The ugly truth about sexual harassment – just the tip of the iceberg: UBC philosopher Scott Anderson

Scott Anderson
Scott Anderson



THE sexual harassment scandals involving radio personality Jian Ghomeshi and Canada’s House of Commons have sparked plenty of questions about how such abuse could take place. UBC philosopher Scott Anderson says we should be searching closer to home for answers.


Why have the recent sexual harassment scandals had such an impact on public discussion?


Scandals with high-profile persons being accused of salacious and violent behaviour get a lot of attention, just because of who’s doing it and the lurid details of what they’re accused of. I think it’s particularly difficult for many people to accept that somebody like Jian Ghomeshi might be an abuser of women. He has many appealing qualities as a culture commentator and as a personality, so it is a challenge to square his likeableness as a public person with the accusations against him.


Are these types of things happening behind closed doors more regularly than most of us might think?


The answer has to be yes. There is a fair amount of evidence about this, but it’s generally not taken seriously by the public. A plausible estimate is that, at a minimum, about 25 per cent of women in North America will, at some point in their lives, be subjected to a successful or attempted sexual assault. More generally, women walking the street are routinely subjected to street harassment, as a recent online video documented.

Despite the growing list of male celebrities who have been caught abusing their female partners, these cases continue to have the power to shock and surprise, in part because the real frequency of this behaviour has just not sunk in.


Why did those accusing Ghomeshi and MPs wait so long—sometimes years—to make their accusations public?


Feminists sometimes describe a choice situation as involving a “double bind,” when someone is essentially damned if she does and damned if she doesn’t. I think the stories of Ghomeshi’s alleged victims suggest women are continually facing that sort of situation.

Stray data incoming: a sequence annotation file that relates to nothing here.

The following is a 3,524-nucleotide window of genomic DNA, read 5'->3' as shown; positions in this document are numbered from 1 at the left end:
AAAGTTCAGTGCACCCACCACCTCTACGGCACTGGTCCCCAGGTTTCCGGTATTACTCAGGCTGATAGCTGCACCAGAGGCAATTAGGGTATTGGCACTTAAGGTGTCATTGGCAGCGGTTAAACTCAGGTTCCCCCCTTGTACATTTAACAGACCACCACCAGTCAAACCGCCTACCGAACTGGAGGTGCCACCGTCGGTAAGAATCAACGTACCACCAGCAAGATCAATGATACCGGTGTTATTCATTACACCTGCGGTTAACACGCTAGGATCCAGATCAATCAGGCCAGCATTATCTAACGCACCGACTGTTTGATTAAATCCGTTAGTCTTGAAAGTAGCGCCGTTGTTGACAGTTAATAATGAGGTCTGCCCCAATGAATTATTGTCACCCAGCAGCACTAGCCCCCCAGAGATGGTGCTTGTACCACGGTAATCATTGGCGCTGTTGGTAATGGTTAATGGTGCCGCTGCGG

If an individual makes a report against someone in a position of power and public recognition, the accuser is likely to be doubted, denigrated and scrutinized for making choices that led her into harm’s way. But if she takes a pass on accusing her abuser and changes her mind later, people will wonder why she waited so long. If she never reports it, then she may reproach herself for not doing more to prevent her abuser from subsequently harming her or someone else.

If you happen to be subject to this sort of behaviour by a supervisor or co-worker, then you may reasonably suspect that how you handle it may seriously affect your career and job prospects, and none of your options are likely to be good ones.


What should we be asking ourselves as we follow the stories?


It’s important to keep in mind that what comes to light in the media is almost certainly going to be a very small fraction of the number of incidents that are actually taking place. People are reading up on this because Ghomeshi is a radio personality of international status, and these are members of parliament who have a great deal of authority and a public profile. If it was the local manager of a fast-food restaurant, nobody would be paying much attention, even though such people can also have a big impact on those who work for them.

We should ask: How widespread is this? Why should we think these cases are in any sense isolated? There’s plenty of reason to think that this kind of thing happens fairly commonly.


Can any good come out of this?


Sunshine is a great disinfectant, as they say. In bringing this to light we have a chance to start conversations, change public perceptions, and understand how women are disadvantaged.